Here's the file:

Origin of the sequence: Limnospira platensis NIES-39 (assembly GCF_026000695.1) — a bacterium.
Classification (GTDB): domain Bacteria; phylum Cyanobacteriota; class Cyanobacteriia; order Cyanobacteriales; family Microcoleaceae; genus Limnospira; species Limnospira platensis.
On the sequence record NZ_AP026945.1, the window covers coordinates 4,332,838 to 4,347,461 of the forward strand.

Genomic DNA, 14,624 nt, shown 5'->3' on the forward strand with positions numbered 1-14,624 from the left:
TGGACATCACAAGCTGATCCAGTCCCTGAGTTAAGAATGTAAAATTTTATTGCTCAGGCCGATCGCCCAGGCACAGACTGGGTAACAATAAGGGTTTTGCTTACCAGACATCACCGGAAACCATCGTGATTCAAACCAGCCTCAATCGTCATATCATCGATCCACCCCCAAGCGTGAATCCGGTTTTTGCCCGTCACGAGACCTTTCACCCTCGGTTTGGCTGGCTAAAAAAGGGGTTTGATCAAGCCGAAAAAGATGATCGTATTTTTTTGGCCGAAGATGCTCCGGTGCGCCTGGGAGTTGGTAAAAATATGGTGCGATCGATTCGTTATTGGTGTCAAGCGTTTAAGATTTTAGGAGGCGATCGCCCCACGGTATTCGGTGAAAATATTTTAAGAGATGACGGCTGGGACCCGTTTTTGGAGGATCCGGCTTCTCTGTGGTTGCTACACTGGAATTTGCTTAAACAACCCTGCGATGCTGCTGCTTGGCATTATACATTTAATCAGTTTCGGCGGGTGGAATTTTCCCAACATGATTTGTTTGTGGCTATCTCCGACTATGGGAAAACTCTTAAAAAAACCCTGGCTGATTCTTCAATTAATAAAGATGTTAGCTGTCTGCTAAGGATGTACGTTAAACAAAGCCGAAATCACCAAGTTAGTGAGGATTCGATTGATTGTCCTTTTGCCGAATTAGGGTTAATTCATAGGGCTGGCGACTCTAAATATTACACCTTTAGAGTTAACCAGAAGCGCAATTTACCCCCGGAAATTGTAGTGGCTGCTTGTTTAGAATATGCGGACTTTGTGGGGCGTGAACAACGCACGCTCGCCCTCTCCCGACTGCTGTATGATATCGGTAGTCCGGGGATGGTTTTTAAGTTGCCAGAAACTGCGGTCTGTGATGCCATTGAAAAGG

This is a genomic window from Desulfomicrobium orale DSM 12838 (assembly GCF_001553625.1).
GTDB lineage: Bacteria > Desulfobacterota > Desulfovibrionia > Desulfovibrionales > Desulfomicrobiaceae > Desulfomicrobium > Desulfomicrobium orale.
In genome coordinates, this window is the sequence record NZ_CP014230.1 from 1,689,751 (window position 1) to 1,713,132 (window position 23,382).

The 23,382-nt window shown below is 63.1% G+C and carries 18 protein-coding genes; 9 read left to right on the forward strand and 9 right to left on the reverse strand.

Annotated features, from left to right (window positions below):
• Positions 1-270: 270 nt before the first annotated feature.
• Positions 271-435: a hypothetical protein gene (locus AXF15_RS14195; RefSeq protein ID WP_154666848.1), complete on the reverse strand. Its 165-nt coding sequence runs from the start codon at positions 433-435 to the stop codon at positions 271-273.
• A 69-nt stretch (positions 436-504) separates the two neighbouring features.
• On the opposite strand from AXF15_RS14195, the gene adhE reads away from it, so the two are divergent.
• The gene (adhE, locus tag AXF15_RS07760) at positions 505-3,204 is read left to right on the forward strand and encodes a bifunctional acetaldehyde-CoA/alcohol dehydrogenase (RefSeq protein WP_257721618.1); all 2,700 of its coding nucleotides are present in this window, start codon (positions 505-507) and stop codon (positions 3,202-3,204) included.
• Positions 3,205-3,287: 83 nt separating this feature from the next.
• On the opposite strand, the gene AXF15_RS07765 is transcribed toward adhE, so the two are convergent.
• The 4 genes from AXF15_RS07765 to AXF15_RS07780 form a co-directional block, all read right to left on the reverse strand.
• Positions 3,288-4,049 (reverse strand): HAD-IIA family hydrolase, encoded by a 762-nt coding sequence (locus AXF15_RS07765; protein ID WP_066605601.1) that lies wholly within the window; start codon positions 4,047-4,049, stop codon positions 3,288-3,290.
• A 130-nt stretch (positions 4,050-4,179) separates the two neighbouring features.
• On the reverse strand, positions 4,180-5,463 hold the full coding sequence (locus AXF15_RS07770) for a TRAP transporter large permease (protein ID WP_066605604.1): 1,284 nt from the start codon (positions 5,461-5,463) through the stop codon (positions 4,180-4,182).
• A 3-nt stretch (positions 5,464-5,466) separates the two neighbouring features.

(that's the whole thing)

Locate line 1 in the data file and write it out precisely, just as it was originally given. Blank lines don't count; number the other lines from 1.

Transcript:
Origin of the sequence: Limnospira platensis NIES-39 (assembly GCF_026000695.1) — a bacterium.